LEESBURG, Va. — A 21-year-old Loudoun County man who told a high school friend he “needed a human sacrifice” two days before he allegedly shot his father and set their home on fire in 2017 will enter a plea to avoid trial, WTOP has learned.
Michael Bowles was indicted on seven counts, including first-degree murder. He’s accused of fatally shooting his father, Mario, in their Lucketts home and setting it on fire to conceal the crime on July 25, 2017.
Court records indicate Bowles will enter the plea Feb. 25, ahead of the previously scheduled 10-day trial in May.
Loudoun County Commonwealth’s Attorney Jim Plowman and defense attorney Ryan Campbell declined to provide specifics of the charges to which Bowles would enter a plea.
Bowles is currently facing at least three life terms, his attorney has said.
On the day of the fire, Michael, Mario and Michael’s mother, Evelyn, were supposed to meet with Michael’s psychiatrist, but father and son never showed up.
“Evelyn Bowles would leave the psychiatrist’s office and return home to find her home in flames and husband and child missing,” Campbell wrote in a June court motion.
“Michael had communicated with a high-school friend two days earlier, and had said he needed a human sacrifice to bring about the resurrection of Christ,” according to the defense motion.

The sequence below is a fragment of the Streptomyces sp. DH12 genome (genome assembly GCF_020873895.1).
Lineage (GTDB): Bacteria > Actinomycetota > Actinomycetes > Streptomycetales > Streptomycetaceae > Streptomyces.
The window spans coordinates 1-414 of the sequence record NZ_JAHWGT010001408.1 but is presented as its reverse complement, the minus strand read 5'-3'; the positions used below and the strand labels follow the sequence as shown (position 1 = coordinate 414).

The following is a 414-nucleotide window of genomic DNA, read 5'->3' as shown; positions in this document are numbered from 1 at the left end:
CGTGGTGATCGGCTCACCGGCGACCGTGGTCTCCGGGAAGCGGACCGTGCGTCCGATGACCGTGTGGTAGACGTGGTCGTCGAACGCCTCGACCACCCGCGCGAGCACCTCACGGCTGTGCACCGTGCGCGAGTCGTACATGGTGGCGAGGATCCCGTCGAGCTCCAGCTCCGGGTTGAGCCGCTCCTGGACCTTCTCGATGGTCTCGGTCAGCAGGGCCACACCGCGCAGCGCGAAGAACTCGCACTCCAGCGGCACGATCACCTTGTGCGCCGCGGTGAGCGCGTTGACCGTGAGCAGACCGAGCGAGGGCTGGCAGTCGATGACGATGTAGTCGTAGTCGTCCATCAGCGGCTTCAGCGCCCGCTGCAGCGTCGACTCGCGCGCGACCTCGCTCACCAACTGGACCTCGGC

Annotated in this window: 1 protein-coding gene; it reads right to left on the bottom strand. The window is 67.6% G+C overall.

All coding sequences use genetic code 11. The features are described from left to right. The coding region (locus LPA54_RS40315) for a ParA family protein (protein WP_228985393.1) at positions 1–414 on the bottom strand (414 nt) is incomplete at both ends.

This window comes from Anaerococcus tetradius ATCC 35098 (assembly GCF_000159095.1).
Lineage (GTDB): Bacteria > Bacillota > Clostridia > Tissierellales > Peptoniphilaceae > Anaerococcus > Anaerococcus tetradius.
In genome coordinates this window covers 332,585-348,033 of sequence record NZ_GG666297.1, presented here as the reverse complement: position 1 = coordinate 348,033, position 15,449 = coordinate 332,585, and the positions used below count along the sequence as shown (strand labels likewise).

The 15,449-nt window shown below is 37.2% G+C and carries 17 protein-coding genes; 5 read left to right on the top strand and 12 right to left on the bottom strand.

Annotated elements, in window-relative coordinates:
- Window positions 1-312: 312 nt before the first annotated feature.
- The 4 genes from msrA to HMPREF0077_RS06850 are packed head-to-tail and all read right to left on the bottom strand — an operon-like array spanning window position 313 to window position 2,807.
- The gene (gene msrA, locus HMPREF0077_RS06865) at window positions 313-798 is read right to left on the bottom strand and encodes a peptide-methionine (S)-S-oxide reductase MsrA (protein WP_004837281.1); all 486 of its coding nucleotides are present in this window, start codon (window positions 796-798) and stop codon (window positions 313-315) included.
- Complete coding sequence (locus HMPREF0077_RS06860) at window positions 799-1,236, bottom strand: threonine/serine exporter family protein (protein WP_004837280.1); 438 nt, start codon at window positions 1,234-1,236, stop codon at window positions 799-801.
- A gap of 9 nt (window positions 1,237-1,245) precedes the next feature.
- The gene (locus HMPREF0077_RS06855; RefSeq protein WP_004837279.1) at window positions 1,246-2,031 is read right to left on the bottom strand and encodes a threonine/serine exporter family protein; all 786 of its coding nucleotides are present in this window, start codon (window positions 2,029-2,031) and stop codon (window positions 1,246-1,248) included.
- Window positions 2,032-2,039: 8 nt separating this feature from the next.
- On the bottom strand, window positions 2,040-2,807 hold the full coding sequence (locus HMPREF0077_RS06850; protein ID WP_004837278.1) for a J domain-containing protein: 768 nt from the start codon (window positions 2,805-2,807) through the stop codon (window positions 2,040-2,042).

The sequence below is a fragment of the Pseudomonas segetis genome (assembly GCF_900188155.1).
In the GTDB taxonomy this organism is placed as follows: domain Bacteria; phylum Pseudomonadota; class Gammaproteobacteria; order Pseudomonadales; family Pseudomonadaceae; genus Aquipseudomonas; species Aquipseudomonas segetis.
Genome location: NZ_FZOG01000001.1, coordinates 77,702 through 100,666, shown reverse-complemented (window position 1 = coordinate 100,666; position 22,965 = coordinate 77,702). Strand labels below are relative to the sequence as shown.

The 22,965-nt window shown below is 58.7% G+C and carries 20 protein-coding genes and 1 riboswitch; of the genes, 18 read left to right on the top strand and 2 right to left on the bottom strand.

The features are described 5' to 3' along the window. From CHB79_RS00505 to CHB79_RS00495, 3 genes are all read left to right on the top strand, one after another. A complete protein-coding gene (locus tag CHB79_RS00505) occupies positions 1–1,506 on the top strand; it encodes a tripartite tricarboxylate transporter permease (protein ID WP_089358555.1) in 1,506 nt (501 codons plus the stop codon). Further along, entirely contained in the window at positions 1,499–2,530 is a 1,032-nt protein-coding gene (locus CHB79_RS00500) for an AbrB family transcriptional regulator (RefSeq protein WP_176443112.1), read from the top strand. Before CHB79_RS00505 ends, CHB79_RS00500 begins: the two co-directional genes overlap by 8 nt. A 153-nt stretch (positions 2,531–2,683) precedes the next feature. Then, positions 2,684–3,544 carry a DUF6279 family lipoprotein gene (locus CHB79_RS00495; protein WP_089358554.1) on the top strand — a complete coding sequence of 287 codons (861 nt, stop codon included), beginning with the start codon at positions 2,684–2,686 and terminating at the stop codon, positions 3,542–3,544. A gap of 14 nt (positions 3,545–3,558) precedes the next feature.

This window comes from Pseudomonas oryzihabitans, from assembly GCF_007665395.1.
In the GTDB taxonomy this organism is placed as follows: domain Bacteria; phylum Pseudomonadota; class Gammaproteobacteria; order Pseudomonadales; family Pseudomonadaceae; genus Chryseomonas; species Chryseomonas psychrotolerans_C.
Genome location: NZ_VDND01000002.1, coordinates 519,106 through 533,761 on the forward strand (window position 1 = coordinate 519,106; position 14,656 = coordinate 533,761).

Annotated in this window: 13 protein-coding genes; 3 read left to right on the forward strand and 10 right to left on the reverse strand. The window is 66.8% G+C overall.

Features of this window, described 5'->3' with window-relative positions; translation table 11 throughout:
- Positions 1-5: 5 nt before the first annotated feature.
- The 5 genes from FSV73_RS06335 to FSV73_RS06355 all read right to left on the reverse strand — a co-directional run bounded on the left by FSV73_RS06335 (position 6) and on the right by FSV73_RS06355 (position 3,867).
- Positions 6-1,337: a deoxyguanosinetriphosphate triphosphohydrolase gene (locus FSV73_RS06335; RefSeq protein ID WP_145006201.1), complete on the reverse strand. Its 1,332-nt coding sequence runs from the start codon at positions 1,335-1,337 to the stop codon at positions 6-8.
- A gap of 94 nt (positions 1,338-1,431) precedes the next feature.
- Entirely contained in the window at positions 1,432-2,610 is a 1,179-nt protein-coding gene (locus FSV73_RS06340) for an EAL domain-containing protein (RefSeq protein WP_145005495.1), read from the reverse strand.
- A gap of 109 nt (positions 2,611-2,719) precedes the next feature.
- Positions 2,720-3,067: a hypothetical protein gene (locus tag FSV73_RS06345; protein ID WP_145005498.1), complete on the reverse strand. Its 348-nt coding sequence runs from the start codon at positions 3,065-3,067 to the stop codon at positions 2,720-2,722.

Bowles’ attorney told the court: “The defendant’s sanity will be a significant factor in his defense.”
Bowles’ mental health was a focal point of pretrial hearings. Psychiatrist Sabah Hadi, who has been subpoenaed to testify in Bowles’ trial, testified he diagnosed Bowles as a high-functioning schizophrenic in 2014.
However, he told a district judge that Bowles resisted taking his medications, which resulted in delusions, hallucinations and fights with his parents.
Court records show Bowles underwent psychiatric testing at the Institute of Law, Psychiatry and Public Policy at the University of Virginia — a facility that his attorney had suggested.
The findings of the testing are sealed in the court file.
Forensic evidence indicated that the shirt worn by Mario Bowles and the home’s carpet had gasoline on them. Prosecutors alleged Michael Bowles used the gas as an accelerant when setting the fire.
In addition to murder, Bowles was indicted on a charge of using a firearm in the commission of a felony; shooting or stabbing in the commission of a felony; arson; concealing a dead body; maliciously shooting or throwing missiles; and the use of a sawed-off shotgun in a crime.
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